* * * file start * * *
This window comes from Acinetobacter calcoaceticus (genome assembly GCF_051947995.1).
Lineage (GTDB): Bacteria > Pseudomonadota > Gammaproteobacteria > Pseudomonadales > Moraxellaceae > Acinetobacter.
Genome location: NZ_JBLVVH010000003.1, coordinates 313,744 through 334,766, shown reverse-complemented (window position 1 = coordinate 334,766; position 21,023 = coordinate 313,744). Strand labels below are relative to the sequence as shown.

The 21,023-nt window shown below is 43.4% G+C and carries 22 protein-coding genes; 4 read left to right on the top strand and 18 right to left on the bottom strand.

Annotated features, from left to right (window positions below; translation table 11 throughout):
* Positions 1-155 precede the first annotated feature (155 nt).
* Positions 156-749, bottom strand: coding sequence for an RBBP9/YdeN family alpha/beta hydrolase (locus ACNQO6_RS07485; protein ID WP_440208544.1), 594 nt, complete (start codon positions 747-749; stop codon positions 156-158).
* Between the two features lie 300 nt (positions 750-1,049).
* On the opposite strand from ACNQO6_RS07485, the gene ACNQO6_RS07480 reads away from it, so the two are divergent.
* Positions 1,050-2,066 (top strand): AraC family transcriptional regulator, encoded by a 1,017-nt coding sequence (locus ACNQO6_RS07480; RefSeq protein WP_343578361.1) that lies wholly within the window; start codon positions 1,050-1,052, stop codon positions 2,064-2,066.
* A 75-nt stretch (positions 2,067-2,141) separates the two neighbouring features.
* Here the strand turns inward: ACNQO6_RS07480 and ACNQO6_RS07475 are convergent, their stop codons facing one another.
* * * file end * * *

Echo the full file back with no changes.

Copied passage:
This window comes from Acinetobacter calcoaceticus (genome assembly GCF_051947995.1).
Lineage (GTDB): Bacteria > Pseudomonadota > Gammaproteobacteria > Pseudomonadales > Moraxellaceae > Acinetobacter.
Genome location: NZ_JBLVVH010000003.1, coordinates 313,744 through 334,766, shown reverse-complemented (window position 1 = coordinate 334,766; position 21,023 = coordinate 313,744). Strand labels below are relative to the sequence as shown.

The 21,023-nt window shown below is 43.4% G+C and carries 22 protein-coding genes; 4 read left to right on the top strand and 18 right to left on the bottom strand.

Annotated features, from left to right (window positions below; translation table 11 throughout):
* Positions 1-155 precede the first annotated feature (155 nt).
* Positions 156-749, bottom strand: coding sequence for an RBBP9/YdeN family alpha/beta hydrolase (locus ACNQO6_RS07485; protein ID WP_440208544.1), 594 nt, complete (start codon positions 747-749; stop codon positions 156-158).
* Between the two features lie 300 nt (positions 750-1,049).
* On the opposite strand from ACNQO6_RS07485, the gene ACNQO6_RS07480 reads away from it, so the two are divergent.
* Positions 1,050-2,066 (top strand): AraC family transcriptional regulator, encoded by a 1,017-nt coding sequence (locus ACNQO6_RS07480; RefSeq protein WP_343578361.1) that lies wholly within the window; start codon positions 1,050-1,052, stop codon positions 2,064-2,066.
* A 75-nt stretch (positions 2,067-2,141) separates the two neighbouring features.
* Here the strand turns inward: ACNQO6_RS07480 and ACNQO6_RS07475 are convergent, their stop codons facing one another.